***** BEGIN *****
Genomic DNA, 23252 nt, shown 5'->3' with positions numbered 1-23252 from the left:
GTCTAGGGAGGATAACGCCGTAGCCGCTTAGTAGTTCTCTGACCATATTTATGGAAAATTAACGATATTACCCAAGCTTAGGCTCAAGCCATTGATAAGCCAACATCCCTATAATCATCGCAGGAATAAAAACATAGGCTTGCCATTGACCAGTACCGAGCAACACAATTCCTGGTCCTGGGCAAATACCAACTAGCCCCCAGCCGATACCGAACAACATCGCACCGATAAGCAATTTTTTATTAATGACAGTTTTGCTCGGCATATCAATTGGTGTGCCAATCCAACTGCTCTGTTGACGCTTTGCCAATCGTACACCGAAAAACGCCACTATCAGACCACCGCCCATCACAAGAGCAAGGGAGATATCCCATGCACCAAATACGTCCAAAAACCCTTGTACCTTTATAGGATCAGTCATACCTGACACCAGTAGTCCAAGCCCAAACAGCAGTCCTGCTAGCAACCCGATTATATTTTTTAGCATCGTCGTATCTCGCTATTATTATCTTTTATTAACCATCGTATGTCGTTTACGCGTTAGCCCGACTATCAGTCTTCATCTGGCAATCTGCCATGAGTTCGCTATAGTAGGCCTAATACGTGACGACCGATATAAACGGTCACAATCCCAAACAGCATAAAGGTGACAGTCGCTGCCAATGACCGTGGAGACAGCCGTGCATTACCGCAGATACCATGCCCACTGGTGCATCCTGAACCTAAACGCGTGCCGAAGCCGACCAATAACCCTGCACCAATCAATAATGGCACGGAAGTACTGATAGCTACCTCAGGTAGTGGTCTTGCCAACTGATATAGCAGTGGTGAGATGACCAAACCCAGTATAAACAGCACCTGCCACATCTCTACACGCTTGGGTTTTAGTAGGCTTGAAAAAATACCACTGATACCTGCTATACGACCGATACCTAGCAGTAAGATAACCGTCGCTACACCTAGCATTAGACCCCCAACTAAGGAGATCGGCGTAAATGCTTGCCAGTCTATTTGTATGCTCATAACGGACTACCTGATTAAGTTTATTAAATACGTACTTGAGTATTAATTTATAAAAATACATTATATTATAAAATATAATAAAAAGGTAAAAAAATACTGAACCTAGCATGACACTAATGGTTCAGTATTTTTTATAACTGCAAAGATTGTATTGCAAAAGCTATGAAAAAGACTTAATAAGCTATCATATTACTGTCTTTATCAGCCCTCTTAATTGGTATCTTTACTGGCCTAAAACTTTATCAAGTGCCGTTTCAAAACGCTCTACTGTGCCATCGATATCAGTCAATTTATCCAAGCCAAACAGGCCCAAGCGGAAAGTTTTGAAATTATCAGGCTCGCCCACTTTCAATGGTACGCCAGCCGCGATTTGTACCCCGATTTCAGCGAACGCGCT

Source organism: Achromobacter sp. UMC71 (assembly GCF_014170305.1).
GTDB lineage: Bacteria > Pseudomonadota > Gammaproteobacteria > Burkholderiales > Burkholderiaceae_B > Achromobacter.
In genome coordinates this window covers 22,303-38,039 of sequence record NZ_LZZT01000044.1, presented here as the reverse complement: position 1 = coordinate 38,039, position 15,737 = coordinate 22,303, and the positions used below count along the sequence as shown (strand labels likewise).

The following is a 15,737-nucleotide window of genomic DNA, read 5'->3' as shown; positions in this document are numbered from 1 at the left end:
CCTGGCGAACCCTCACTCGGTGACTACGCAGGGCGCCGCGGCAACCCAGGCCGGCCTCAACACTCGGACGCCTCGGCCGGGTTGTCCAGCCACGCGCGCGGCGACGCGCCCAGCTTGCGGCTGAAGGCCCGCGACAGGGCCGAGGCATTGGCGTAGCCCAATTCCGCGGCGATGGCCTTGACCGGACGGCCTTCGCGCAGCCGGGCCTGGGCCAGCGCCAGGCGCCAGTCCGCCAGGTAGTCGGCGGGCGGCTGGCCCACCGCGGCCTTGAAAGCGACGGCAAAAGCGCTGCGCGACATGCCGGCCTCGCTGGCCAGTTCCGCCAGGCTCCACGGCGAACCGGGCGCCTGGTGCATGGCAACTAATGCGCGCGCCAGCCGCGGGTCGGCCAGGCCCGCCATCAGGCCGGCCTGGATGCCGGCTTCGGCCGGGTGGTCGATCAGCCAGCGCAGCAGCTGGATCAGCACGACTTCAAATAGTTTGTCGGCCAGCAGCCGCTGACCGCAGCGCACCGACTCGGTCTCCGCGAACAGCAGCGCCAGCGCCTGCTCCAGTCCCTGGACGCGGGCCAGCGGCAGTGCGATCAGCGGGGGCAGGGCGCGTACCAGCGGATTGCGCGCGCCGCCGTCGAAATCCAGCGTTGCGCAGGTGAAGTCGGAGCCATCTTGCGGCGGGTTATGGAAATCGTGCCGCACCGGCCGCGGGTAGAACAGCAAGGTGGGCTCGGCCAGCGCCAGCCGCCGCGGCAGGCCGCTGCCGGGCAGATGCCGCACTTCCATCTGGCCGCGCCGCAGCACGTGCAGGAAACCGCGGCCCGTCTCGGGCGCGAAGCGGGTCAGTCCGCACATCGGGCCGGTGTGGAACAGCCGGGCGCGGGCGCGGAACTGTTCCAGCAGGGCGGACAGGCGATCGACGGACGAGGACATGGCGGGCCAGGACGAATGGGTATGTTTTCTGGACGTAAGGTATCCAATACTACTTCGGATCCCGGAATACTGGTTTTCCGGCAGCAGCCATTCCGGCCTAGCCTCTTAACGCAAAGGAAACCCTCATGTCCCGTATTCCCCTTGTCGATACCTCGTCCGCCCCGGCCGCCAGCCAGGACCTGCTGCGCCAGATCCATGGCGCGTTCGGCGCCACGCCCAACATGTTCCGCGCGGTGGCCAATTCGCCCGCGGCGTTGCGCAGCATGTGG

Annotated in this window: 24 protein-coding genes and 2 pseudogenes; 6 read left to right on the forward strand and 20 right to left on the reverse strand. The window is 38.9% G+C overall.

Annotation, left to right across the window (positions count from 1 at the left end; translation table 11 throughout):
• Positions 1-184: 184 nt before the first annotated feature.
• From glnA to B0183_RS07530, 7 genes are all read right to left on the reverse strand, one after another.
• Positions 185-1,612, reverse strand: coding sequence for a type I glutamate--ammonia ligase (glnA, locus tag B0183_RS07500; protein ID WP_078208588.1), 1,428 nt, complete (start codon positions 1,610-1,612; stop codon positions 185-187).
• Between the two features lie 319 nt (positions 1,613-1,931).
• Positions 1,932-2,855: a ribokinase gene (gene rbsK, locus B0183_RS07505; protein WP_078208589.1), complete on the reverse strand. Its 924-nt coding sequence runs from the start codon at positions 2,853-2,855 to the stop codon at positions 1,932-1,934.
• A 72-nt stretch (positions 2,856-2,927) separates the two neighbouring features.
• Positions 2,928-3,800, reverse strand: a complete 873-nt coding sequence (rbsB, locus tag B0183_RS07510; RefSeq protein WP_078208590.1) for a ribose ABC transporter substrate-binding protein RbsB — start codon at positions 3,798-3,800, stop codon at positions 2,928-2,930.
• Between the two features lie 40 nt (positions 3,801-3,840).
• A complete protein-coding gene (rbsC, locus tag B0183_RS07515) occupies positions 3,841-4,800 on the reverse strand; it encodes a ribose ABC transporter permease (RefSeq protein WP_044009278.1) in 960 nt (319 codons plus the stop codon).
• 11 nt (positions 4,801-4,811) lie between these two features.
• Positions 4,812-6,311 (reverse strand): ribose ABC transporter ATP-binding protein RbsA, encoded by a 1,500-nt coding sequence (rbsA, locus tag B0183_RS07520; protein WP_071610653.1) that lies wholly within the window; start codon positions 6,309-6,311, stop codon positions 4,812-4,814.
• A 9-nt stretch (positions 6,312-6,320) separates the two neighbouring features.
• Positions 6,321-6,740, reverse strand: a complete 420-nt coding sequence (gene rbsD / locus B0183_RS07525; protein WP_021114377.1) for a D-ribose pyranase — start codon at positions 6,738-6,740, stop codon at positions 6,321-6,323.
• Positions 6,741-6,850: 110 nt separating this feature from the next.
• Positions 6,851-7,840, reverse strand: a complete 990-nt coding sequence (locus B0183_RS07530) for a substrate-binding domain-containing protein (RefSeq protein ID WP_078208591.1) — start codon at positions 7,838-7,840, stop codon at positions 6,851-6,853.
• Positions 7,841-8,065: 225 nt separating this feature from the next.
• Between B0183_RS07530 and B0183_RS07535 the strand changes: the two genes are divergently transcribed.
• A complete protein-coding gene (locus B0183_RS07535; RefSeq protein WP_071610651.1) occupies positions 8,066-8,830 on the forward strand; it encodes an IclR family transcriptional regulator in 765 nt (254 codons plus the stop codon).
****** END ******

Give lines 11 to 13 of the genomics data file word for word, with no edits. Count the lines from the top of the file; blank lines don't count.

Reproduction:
• From glnA to B0183_RS07530, 7 genes are all read right to left on the reverse strand, one after another.
• Positions 185-1,612, reverse strand: coding sequence for a type I glutamate--ammonia ligase (glnA, locus tag B0183_RS07500; protein ID WP_078208588.1), 1,428 nt, complete (start codon positions 1,610-1,612; stop codon positions 185-187).
• Between the two features lie 319 nt (positions 1,613-1,931).